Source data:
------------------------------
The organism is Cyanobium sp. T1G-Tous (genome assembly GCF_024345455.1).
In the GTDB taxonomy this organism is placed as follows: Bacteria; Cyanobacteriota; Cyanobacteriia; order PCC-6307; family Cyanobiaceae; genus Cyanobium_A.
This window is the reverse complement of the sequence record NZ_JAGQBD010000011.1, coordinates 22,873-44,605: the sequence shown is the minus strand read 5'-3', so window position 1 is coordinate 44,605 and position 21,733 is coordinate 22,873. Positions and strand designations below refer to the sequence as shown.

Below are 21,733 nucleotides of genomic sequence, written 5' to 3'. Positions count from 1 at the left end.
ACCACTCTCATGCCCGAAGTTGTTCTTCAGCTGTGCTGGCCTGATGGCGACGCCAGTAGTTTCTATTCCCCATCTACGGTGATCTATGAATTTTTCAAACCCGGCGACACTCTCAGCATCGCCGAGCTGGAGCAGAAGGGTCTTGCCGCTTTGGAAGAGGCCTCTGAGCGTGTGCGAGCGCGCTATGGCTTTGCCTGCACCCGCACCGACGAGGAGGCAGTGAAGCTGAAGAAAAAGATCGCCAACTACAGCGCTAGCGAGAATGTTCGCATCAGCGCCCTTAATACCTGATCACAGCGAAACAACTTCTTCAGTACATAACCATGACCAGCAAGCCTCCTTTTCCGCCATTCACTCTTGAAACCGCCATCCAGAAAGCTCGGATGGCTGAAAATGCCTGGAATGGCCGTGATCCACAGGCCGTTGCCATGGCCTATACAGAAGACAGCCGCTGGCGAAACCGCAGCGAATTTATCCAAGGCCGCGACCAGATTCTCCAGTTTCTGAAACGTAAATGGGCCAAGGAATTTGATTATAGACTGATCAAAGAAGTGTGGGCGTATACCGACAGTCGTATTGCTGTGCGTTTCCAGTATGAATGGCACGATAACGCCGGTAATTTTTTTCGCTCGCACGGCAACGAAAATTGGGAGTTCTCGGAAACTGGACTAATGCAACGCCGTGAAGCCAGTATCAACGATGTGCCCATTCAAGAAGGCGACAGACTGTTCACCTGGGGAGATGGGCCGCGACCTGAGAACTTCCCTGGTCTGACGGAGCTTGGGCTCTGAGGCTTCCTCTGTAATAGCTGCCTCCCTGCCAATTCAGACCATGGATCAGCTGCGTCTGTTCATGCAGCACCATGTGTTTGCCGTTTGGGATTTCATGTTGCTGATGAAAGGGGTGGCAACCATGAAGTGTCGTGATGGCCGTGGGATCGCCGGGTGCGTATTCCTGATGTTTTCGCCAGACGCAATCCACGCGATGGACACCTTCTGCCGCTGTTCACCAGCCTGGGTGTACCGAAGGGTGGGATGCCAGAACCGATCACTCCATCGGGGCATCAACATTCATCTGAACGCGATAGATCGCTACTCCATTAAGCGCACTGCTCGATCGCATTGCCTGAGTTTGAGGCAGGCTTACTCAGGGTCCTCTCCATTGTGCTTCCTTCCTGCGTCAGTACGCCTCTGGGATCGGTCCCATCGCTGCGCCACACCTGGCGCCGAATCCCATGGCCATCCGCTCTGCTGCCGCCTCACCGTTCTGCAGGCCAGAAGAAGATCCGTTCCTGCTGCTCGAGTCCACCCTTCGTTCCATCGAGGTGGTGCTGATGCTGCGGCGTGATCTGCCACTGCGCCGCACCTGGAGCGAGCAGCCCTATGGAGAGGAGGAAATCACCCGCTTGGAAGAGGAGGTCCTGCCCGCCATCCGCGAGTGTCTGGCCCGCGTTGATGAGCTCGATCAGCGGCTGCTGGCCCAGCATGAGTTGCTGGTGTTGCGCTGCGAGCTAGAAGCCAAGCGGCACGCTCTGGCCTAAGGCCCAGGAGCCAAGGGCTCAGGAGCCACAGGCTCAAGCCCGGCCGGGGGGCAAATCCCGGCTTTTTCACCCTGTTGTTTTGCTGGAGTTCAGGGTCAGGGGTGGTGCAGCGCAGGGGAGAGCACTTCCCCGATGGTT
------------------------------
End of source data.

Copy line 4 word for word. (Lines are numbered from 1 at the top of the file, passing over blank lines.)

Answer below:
Below are 21,733 nucleotides of genomic sequence, written 5' to 3'. Positions count from 1 at the left end.